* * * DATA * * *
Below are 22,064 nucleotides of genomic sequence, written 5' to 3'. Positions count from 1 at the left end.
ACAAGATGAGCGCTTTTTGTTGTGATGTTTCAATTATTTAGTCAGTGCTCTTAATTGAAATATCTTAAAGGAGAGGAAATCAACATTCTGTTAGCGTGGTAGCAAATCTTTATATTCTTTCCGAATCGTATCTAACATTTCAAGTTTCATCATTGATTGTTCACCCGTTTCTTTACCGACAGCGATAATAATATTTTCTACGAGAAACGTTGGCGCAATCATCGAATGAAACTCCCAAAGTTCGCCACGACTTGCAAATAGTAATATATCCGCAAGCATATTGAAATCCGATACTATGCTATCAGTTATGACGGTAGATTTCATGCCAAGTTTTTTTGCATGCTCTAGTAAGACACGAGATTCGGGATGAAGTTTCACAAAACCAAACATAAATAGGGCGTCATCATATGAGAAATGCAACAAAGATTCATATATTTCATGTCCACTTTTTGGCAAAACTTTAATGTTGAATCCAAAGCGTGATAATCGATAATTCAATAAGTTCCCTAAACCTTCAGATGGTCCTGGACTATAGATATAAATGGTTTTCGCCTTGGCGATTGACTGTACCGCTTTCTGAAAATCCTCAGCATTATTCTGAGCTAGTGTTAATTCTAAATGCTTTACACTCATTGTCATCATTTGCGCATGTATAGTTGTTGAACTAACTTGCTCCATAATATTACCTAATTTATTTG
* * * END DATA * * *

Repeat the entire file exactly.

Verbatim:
Below are 22,064 nucleotides of genomic sequence, written 5' to 3'. Positions count from 1 at the left end.
ACAAGATGAGCGCTTTTTGTTGTGATGTTTCAATTATTTAGTCAGTGCTCTTAATTGAAATATCTTAAAGGAGAGGAAATCAACATTCTGTTAGCGTGGTAGCAAATCTTTATATTCTTTCCGAATCGTATCTAACATTTCAAGTTTCATCATTGATTGTTCACCCGTTTCTTTACCGACAGCGATAATAATATTTTCTACGAGAAACGTTGGCGCAATCATCGAATGAAACTCCCAAAGTTCGCCACGACTTGCAAATAGTAATATATCCGCAAGCATATTGAAATCCGATACTATGCTATCAGTTATGACGGTAGATTTCATGCCAAGTTTTTTTGCATGCTCTAGTAAGACACGAGATTCGGGATGAAGTTTCACAAAACCAAACATAAATAGGGCGTCATCATATGAGAAATGCAACAAAGATTCATATATTTCATGTCCACTTTTTGGCAAAACTTTAATGTTGAATCCAAAGCGTGATAATCGATAATTCAATAAGTTCCCTAAACCTTCAGATGGTCCTGGACTATAGATATAAATGGTTTTCGCCTTGGCGATTGACTGTACCGCTTTCTGAAAATCCTCAGCATTATTCTGAGCTAGTGTTAATTCTAAATGCTTTACACTCATTGTCATCATTTGCGCATGTATAGTTGTTGAACTAACTTGCTCCATAATATTACCTAATTTATTTG